Southern California Acoustics Co., Inc. v. C.V. Holder, Inc.

456 P.2d 975 (1969)

From our private database of 45,900+ case briefs, written and edited by humans—never with AI.

Southern California Acoustics Co., Inc. v. C.V. Holder, Inc.

Supreme Court of California
456 P.2d 975 (1969)

Facts

Southern California Acoustics Co., Inc. (Acoustics) (plaintiff) is a subcontractor. C.V. Holder, Inc. (Holder) (defendant) is a general contractor. Acoustics submitted a bid to supply products to Holder as part of a potential prime contract between Holder and the Los Angeles Unified School District (school district) (defendant). Holder did not respond to Acoustics’ bid, but submitted its own bid for the prime contract with the school district. Holder was awarded the prime contract by the school district. A local newspaper published a story about the award of the prime contract to Holder and listed the names of each of Holder’s subcontractors. The newspaper article listed Acoustics as a subcontractor. Acoustics did not receive notification of acceptance from Holder, but instead assumed its bid had been accepted by Holder after reading the newspaper article. As a result, Acoustics refrained from bidding on other prime contracts. Holder later requested and received permission from the school district to substitute another subcontractor for Acoustics, allegedly on the ground that Acoustics was inadvertently named as a subcontractor in the newspaper article. Acoustics sought a writ of mandamus in California state court seeking to compel the school district to rescind its consent to the change in subcontractors. The trial court sustained the school district’s demurrer and dismissed Acoustics’ complaint. Acoustics did not appeal, but instead brought suit in California state court against Holder and the school district seeking damages for breach of contract. In the alternative, Acoustics sought damages based on a theory of promissory estoppel.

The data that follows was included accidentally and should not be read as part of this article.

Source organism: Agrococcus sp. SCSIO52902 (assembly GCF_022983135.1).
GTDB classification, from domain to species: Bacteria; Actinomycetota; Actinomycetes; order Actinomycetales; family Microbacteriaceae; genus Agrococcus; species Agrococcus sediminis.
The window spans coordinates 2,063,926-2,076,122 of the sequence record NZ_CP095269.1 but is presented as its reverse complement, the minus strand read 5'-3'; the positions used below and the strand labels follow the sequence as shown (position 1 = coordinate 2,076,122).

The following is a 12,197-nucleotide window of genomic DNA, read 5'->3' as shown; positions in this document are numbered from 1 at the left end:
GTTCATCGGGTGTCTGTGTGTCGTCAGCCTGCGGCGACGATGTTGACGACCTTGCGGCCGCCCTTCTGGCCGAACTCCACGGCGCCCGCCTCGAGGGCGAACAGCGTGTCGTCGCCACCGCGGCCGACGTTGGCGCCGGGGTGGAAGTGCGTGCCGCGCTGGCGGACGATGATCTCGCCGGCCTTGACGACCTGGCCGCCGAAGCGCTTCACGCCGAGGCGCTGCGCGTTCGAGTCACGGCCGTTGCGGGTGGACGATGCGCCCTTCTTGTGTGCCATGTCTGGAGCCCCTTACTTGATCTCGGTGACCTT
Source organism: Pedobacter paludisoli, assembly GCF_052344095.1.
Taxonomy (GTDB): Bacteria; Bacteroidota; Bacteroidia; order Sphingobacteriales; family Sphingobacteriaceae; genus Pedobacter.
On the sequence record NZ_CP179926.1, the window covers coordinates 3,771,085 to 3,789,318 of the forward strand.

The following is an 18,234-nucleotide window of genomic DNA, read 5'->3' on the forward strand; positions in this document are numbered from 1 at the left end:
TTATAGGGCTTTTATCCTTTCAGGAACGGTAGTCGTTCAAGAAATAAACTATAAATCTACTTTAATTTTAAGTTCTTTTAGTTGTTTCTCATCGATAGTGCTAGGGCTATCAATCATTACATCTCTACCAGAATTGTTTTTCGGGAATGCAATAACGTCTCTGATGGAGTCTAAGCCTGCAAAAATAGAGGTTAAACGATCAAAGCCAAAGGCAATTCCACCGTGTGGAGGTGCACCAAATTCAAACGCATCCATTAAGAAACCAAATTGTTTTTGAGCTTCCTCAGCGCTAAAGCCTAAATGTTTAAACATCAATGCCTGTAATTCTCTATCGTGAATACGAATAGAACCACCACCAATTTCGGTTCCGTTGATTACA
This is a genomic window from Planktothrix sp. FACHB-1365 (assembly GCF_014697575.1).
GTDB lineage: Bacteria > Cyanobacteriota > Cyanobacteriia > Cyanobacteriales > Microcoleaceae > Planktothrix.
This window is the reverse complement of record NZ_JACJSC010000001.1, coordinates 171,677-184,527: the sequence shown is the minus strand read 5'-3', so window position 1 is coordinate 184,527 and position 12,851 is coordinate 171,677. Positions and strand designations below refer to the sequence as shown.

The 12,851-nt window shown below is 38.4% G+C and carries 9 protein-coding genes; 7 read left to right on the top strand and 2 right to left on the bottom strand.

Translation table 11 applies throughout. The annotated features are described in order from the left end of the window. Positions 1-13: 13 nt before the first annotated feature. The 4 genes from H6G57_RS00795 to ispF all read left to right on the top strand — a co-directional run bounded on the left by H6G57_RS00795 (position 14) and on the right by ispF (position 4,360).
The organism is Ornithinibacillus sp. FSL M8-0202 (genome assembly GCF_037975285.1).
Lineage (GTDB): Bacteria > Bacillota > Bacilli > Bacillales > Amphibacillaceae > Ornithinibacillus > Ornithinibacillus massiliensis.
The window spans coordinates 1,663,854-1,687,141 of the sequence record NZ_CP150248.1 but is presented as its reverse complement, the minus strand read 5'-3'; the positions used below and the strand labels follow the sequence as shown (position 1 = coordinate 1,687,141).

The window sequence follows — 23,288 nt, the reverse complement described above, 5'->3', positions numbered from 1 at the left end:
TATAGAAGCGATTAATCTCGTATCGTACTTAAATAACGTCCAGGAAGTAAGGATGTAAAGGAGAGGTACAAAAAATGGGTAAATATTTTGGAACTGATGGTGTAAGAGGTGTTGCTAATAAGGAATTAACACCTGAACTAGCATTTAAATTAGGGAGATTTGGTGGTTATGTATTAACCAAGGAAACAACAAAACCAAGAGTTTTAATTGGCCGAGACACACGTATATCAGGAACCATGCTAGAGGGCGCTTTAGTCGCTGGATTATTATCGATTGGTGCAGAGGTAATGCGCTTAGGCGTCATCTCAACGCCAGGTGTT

Rule of Law

Issue

Holding and Reasoning (Traynor, C.J.)

What to do next…

  1. Unlock this case brief with a free (no-commitment) trial membership of Quimbee.

    You’ll be in good company: Quimbee is one of the most widely used and trusted sites for law students, serving more than 742,000 law students since 2011. Some law schools—such as Yale, Berkeley, and Northwestern—even subscribe directly to Quimbee for all their law students.

    Unlock this case briefRead our student testimonials
  2. Learn more about Quimbee’s unique (and proven) approach to achieving great grades at law school.

    Quimbee is a company hell-bent on one thing: helping you get an “A” in every course you take in law school, so you can graduate at the top of your class and get a high-paying law job. We’re not just a study aid for law students; we’re the study aid for law students.

    Learn about our approachRead more about Quimbee

Here's why 742,000 law students have relied on our case briefs:

  • Written by law professors and practitioners, not other law students. 45,900 briefs, keyed to 984 casebooks. Top-notch customer support.
  • The right amount of information, includes the facts, issues, rule of law, holding and reasoning, and any concurrences and dissents.
  • Access in your classes, works on your mobile and tablet. Massive library of related video lessons and high quality multiple-choice questions.
  • Easy to use, uniform format for every case brief. Written in plain English, not in legalese. Our briefs summarize and simplify; they don’t just repeat the court’s language.

Access this case brief for FREE

With a 7-day free trial membership
Here's why 742,000 law students have relied on our case briefs:
  • Reliable - written by law professors and practitioners, not other law students
  • The right length and amount of information - includes the facts, issue, rule of law, holding and reasoning, and any concurrences and dissents
  • Access in your class - works on your mobile and tablet
  • 45,900 briefs - keyed to 984 casebooks
  • Uniform format for every case brief
  • Written in plain English - not in legalese and not just repeating the court's language
  • Massive library of related video lessons - and practice questions
  • Top-notch customer support

Access this case brief for FREE

With a 7-day free trial membership